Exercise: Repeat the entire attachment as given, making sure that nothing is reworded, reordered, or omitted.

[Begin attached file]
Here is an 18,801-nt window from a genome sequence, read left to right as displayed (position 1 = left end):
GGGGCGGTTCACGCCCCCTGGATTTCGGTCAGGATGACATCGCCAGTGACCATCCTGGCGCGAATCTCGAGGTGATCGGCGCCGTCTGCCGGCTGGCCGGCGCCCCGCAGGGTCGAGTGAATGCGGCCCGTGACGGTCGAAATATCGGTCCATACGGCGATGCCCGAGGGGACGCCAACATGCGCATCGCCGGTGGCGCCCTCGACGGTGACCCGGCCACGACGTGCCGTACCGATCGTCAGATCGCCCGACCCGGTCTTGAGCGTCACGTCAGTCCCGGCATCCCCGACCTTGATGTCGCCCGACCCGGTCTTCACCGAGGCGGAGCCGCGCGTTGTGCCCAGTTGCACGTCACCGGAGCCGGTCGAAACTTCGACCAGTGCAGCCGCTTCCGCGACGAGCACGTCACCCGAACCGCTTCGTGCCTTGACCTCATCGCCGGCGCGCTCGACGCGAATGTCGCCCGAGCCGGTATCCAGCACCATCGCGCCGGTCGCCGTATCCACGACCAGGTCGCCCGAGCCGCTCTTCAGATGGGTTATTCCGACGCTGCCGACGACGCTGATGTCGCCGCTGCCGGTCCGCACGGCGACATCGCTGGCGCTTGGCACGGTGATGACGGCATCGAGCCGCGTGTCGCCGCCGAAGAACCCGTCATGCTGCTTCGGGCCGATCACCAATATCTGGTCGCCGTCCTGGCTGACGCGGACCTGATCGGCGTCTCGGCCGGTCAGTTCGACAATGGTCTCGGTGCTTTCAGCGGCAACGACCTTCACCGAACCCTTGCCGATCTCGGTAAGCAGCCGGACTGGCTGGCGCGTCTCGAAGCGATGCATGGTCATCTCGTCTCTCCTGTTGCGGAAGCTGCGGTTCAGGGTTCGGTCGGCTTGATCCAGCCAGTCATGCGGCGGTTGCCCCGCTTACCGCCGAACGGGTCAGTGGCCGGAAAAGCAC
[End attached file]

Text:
Here is an 18,801-nt window from a genome sequence, read left to right as displayed (position 1 = left end):
GGGGCGGTTCACGCCCCCTGGATTTCGGTCAGGATGACATCGCCAGTGACCATCCTGGCGCGAATCTCGAGGTGATCGGCGCCGTCTGCCGGCTGGCCGGCGCCCCGCAGGGTCGAGTGAATGCGGCCCGTGACGGTCGAAATATCGGTCCATACGGCGATGCCCGAGGGGACGCCAACATGCGCATCGCCGGTGGCGCCCTCGACGGTGACCCGGCCACGACGTGCCGTACCGATCGTCAGATCGCCCGACCCGGTCTTGAGCGTCACGTCAGTCCCGGCATCCCCGACCTTGATGTCGCCCGACCCGGTCTTCACCGAGGCGGAGCCGCGCGTTGTGCCCAGTTGCACGTCACCGGAGCCGGTCGAAACTTCGACCAGTGCAGCCGCTTCCGCGACGAGCACGTCACCCGAACCGCTTCGTGCCTTGACCTCATCGCCGGCGCGCTCGACGCGAATGTCGCCCGAGCCGGTATCCAGCACCATCGCGCCGGTCGCCGTATCCACGACCAGGTCGCCCGAGCCGCTCTTCAGATGGGTTATTCCGACGCTGCCGACGACGCTGATGTCGCCGCTGCCGGTCCGCACGGCGACATCGCTGGCGCTTGGCACGGTGATGACGGCATCGAGCCGCGTGTCGCCGCCGAAGAACCCGTCATGCTGCTTCGGGCCGATCACCAATATCTGGTCGCCGTCCTGGCTGACGCGGACCTGATCGGCGTCTCGGCCGGTCAGTTCGACAATGGTCTCGGTGCTTTCAGCGGCAACGACCTTCACCGAACCCTTGCCGATCTCGGTAAGCAGCCGGACTGGCTGGCGCGTCTCGAAGCGATGCATGGTCATCTCGTCTCTCCTGTTGCGGAAGCTGCGGTTCAGGGTTCGGTCGGCTTGATCCAGCCAGTCATGCGGCGGTTGCCCCGCTTACCGCCGAACGGGTCAGTGGCCGGAAAAGCAC